May I ask for information about “Hell”?



El Cajon, CA 92020

August 17, 1999

May I ask for information about “Hell”?

I’ve been searching in vain for a thorough, exhaustive book on “hell” which covers the origin and etymological background of this word, and why and when it was first used in English translations of God’s original inspired Hebrew and Greek—or Aramaic?

It’s frequently said that Jesus spoke more about ”hell” than anyone else in the Bible, but isn’t it true that He did not use the English language, and that there is no record of the exact language He used?   Wouldn’t the same reasoning apply to the words which are used to support the “everlasting” aspect of “hell” – such as “eternal” and “forever and ever”? Without translating the Hebrew word, OLAM, and the Greek words, AION, AIONION, in the sense of sense of unending time, could the “hell” carry the sense of endless time?

Doesn’t it appear that the translators of God’s Word into English were uncertain whether Sheol-Hades mean “Grave/pit” or “hell”? Didn’t Hosea and Paul say that sheol-hades will be destroyed, together with death? Didn’t Jesus and Paul deny victory to “hell”? Didn’t Jesus go to “hell” and escape from “hell”? Doesn’t Matthew 16:18 seem to imply that even Christians go to “hell” but that it will not be able to hold them “forever and ever”? And didn’t Job pray that he might go to “hell” (sheol-hades)? Was Jonah in “hell” or in the belly of a great fish? Is God in “Hell”? … Questions!

Wouldn’t inerrant translations, or infallible pronouncements, call for God’s causal control over men’s minds, hands, and voices, and wouldn’t this militate against the freedom which “hell” seems to demand? Is it reasonable to think that God caused His Words to be written as infallible guide and then subjected their meaning to the fallible minds of men? Can we logically mix God’s causality with acausality and chance?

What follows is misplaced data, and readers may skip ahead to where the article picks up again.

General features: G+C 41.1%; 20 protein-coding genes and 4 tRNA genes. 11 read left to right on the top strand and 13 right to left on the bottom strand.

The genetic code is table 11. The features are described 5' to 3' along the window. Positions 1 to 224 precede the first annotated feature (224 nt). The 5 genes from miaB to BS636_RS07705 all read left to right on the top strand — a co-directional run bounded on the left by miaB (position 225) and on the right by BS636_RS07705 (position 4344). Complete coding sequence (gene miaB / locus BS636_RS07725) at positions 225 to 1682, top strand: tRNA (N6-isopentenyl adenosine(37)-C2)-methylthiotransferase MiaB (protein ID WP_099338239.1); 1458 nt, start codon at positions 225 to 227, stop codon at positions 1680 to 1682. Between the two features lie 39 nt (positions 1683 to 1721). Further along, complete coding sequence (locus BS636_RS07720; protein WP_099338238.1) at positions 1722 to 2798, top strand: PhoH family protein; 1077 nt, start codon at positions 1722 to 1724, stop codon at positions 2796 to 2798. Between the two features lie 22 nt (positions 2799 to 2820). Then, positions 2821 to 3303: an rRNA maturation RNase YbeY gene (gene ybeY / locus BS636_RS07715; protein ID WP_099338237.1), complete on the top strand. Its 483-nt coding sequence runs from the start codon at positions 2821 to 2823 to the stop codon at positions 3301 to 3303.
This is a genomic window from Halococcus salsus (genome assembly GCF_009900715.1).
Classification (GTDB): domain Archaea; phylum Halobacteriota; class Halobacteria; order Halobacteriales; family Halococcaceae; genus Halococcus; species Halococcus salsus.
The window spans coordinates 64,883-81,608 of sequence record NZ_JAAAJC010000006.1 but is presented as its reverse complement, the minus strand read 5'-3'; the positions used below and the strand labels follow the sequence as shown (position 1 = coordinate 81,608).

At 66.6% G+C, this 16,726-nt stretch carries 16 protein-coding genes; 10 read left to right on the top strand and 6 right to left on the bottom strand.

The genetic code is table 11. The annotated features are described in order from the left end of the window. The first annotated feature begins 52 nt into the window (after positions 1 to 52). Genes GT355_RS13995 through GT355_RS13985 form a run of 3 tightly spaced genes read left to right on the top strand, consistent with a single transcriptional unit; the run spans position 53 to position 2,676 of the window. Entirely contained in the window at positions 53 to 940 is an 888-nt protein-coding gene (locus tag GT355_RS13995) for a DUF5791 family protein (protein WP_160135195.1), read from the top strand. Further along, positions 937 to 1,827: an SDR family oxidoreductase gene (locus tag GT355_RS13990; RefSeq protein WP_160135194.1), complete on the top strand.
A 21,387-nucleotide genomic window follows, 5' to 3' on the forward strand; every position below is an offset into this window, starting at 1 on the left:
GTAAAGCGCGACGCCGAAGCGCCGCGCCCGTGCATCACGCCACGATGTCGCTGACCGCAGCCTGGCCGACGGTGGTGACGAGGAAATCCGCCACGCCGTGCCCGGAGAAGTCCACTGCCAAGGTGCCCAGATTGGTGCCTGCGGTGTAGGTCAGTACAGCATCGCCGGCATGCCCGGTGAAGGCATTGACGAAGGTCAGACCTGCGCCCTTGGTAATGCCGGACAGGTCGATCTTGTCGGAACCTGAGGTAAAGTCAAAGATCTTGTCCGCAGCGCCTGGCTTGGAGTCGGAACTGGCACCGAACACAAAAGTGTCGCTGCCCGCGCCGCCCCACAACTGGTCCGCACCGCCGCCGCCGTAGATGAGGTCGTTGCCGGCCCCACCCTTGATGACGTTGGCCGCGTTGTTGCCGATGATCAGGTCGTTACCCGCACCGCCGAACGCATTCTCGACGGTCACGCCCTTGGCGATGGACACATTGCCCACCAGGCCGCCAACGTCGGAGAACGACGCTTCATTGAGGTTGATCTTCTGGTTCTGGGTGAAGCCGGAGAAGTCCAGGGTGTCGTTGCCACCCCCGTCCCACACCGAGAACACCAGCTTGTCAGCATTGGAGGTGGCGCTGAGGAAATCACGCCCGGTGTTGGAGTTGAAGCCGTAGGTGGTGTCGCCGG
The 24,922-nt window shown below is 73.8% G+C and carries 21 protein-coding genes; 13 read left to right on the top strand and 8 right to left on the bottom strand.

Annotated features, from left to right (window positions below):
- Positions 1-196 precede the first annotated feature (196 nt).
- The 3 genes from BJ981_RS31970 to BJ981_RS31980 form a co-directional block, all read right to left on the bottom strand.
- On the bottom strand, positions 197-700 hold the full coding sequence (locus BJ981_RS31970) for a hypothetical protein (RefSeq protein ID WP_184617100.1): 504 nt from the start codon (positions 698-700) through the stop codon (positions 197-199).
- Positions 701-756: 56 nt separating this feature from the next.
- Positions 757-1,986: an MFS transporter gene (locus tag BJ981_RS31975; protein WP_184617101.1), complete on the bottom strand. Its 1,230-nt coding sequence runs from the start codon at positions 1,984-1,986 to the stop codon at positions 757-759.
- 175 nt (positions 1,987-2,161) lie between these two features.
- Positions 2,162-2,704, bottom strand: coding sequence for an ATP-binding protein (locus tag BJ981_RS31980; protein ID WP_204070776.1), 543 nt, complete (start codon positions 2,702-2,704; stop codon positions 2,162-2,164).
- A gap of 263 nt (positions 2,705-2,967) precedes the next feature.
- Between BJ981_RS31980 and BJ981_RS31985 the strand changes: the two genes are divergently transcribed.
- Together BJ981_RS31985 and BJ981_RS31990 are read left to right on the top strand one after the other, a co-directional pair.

When we read a Bible, isn’t it clear that God often speaks paradoxically – as He seems to do when using the word “hell” within the context of His supposedly objective saying work in the death and resurrection of Jesus Christ? While “hell” seems to demand subjectivity and uncertainty, the cross seems to demand objectivity and certainty – if it is to be the basis genuine faith – I think.

Can you explain these things – or can you recommend a good book which does? I haven’t found such a boo after many years of searching.  I mean – a book which looks that Bible’s paradoxes in the eye and doesn’t try to pretend they’re not there. In my opinion, God deliberately makes us turn from our understanding and depend entirely on the efficacy of His work in the death and resurrection of Jesus – as Paul implied in I Corinthians 2:2.

I’ve knocked myself out for too many years trying to resolve all the theological confusion I see and hear around me – and I am sick of it all! If I can’t simply trust in what Jesus had done for me – 2,000 years ago – when He cried “It is finished!” then I’m about ready to give up and watch TV! Do you understand what I’m saying? I’ve made far too many mistakes in my life to trust anything I might try to “do” to please God! I’ve determined –as Paul said – to know nothing but what Jesus did for me—and my children—and my loved ones—when He died for us!

Please try to answer these heavy questions—or try to find a book which does. OK? I’ll appreciate your efforts—the churches around my area don’t seem to give a “damn” (if you’ll pardon my use of a word I never use)!

Confused, but trusting God,

Will Powell

Warrenville, IL

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